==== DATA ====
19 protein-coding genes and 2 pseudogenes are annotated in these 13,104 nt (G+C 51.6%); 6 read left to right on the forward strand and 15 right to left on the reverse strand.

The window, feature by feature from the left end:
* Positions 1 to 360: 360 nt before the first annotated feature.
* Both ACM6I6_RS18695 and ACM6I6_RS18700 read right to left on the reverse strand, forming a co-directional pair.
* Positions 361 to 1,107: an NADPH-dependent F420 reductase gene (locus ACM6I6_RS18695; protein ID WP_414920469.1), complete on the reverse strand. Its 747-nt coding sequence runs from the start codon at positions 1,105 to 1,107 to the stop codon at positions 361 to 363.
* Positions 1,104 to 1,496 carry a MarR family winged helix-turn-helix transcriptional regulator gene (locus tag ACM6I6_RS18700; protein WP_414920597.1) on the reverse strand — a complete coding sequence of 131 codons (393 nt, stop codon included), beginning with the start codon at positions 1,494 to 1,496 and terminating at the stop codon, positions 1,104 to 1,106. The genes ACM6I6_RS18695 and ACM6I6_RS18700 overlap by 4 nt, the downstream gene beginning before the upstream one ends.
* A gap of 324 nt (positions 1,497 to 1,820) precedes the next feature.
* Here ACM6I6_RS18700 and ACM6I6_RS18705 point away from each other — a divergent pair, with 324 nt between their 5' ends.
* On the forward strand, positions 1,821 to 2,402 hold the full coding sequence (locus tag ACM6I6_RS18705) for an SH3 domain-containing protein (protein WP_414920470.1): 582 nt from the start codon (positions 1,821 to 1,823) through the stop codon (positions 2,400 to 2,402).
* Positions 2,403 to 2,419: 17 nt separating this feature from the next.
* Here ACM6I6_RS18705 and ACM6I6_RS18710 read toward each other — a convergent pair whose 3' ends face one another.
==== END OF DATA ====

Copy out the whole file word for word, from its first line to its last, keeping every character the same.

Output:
19 protein-coding genes and 2 pseudogenes are annotated in these 13,104 nt (G+C 51.6%); 6 read left to right on the forward strand and 15 right to left on the reverse strand.

The window, feature by feature from the left end:
* Positions 1 to 360: 360 nt before the first annotated feature.
* Both ACM6I6_RS18695 and ACM6I6_RS18700 read right to left on the reverse strand, forming a co-directional pair.
* Positions 361 to 1,107: an NADPH-dependent F420 reductase gene (locus ACM6I6_RS18695; protein ID WP_414920469.1), complete on the reverse strand. Its 747-nt coding sequence runs from the start codon at positions 1,105 to 1,107 to the stop codon at positions 361 to 363.
* Positions 1,104 to 1,496 carry a MarR family winged helix-turn-helix transcriptional regulator gene (locus tag ACM6I6_RS18700; protein WP_414920597.1) on the reverse strand — a complete coding sequence of 131 codons (393 nt, stop codon included), beginning with the start codon at positions 1,494 to 1,496 and terminating at the stop codon, positions 1,104 to 1,106. The genes ACM6I6_RS18695 and ACM6I6_RS18700 overlap by 4 nt, the downstream gene beginning before the upstream one ends.
* A gap of 324 nt (positions 1,497 to 1,820) precedes the next feature.
* Here ACM6I6_RS18700 and ACM6I6_RS18705 point away from each other — a divergent pair, with 324 nt between their 5' ends.
* On the forward strand, positions 1,821 to 2,402 hold the full coding sequence (locus tag ACM6I6_RS18705) for an SH3 domain-containing protein (protein WP_414920470.1): 582 nt from the start codon (positions 1,821 to 1,823) through the stop codon (positions 2,400 to 2,402).
* Positions 2,403 to 2,419: 17 nt separating this feature from the next.
* Here ACM6I6_RS18705 and ACM6I6_RS18710 read toward each other — a convergent pair whose 3' ends face one another.